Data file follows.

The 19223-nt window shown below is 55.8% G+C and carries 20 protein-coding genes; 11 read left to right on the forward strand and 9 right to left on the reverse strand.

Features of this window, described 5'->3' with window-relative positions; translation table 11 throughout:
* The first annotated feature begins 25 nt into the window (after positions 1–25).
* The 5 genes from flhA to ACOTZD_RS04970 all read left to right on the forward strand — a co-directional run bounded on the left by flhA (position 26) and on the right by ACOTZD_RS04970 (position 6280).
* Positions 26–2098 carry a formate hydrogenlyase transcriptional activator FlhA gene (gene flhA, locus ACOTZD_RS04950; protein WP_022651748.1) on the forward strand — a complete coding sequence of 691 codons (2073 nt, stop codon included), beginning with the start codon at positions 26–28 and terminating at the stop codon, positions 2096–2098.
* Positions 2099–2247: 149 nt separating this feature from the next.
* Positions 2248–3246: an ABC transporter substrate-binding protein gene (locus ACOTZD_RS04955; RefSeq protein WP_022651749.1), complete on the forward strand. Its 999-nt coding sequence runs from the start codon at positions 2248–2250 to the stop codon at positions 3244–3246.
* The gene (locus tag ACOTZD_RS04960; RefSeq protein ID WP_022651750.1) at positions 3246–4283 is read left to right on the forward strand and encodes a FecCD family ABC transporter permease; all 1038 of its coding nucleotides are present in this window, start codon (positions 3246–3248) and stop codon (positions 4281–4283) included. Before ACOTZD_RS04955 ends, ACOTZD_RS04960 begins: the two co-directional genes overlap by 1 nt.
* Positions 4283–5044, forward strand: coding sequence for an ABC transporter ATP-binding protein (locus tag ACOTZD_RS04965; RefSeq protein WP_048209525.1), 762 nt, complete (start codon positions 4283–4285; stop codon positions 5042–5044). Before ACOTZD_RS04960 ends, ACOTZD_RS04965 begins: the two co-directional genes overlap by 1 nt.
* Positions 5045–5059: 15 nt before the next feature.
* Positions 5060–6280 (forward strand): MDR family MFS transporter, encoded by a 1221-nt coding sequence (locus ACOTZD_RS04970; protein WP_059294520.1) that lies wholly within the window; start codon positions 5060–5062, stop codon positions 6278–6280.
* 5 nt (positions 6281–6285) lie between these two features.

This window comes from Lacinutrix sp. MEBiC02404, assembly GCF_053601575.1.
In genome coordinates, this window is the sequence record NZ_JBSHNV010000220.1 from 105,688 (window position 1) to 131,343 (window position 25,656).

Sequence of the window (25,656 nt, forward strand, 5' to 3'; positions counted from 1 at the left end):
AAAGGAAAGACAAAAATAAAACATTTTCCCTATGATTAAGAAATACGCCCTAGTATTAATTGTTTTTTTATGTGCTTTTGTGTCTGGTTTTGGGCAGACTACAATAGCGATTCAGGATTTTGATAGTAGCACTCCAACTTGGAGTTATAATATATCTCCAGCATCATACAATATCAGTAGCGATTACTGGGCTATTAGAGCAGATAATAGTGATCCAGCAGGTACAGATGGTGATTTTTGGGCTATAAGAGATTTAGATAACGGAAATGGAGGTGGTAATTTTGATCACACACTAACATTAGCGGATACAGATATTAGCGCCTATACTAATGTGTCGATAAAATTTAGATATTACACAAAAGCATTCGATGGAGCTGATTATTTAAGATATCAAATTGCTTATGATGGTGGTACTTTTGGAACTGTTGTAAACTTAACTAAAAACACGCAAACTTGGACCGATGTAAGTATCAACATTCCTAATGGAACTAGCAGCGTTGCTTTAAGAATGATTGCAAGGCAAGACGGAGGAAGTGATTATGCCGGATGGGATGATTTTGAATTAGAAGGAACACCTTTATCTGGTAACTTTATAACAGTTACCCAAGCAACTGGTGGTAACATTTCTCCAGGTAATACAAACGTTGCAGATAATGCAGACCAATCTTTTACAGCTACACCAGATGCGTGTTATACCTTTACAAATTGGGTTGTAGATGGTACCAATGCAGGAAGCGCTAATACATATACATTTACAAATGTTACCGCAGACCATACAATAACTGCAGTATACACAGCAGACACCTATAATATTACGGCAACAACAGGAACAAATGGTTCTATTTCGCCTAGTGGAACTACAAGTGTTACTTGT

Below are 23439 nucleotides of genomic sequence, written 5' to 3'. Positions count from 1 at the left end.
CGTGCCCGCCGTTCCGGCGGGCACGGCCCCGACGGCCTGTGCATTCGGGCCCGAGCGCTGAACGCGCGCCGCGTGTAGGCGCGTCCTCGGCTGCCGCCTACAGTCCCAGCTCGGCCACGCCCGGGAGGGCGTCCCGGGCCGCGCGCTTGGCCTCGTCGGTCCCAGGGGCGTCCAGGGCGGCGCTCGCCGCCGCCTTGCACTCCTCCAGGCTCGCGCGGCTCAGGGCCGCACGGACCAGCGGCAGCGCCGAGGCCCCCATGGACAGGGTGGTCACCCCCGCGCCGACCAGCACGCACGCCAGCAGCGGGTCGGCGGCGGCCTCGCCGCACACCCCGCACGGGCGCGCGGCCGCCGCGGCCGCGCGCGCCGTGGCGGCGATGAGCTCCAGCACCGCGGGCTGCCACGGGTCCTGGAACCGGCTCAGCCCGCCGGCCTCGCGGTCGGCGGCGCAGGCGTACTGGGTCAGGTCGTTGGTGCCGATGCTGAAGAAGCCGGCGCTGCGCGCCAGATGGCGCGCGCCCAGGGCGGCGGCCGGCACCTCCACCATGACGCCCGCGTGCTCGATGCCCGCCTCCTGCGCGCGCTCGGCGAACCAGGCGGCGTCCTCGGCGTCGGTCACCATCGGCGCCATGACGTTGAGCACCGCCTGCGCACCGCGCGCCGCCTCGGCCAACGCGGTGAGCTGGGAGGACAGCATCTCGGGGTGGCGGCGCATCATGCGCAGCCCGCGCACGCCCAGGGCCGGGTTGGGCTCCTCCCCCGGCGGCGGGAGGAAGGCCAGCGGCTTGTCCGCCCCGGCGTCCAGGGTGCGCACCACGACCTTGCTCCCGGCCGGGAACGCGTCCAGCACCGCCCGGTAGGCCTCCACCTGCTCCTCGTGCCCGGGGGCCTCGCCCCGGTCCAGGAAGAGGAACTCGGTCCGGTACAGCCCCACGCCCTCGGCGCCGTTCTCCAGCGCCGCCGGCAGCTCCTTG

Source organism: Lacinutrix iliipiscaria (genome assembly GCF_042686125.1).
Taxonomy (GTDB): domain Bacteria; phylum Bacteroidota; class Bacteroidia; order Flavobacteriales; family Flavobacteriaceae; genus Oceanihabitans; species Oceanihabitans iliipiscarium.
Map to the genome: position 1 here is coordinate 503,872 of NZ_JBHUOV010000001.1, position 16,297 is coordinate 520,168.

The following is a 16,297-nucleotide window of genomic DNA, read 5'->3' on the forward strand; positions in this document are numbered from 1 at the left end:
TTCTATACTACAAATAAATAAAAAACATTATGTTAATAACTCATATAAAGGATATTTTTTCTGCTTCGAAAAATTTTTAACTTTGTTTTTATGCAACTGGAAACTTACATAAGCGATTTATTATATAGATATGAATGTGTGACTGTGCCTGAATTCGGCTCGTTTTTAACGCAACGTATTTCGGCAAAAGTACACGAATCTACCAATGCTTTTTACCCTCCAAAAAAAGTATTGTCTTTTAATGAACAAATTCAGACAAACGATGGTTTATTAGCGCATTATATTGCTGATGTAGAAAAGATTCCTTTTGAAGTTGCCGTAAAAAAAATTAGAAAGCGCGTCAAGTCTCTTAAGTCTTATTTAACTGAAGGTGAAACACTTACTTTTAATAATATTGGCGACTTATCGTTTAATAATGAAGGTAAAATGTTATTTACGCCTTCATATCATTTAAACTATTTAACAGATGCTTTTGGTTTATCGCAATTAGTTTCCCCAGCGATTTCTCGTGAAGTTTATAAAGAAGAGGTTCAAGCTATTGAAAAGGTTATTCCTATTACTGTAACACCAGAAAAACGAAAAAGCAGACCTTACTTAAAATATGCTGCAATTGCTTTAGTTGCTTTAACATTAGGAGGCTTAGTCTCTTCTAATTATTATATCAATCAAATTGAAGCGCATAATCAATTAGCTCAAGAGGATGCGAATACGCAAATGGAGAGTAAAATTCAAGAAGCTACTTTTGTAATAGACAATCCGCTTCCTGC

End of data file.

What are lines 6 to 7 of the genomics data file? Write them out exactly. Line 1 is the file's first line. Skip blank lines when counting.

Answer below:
* Positions 2099–2247: 149 nt separating this feature from the next.
* Positions 2248–3246: an ABC transporter substrate-binding protein gene (locus ACOTZD_RS04955; RefSeq protein WP_022651749.1), complete on the forward strand. Its 999-nt coding sequence runs from the start codon at positions 2248–2250 to the stop codon at positions 3244–3246.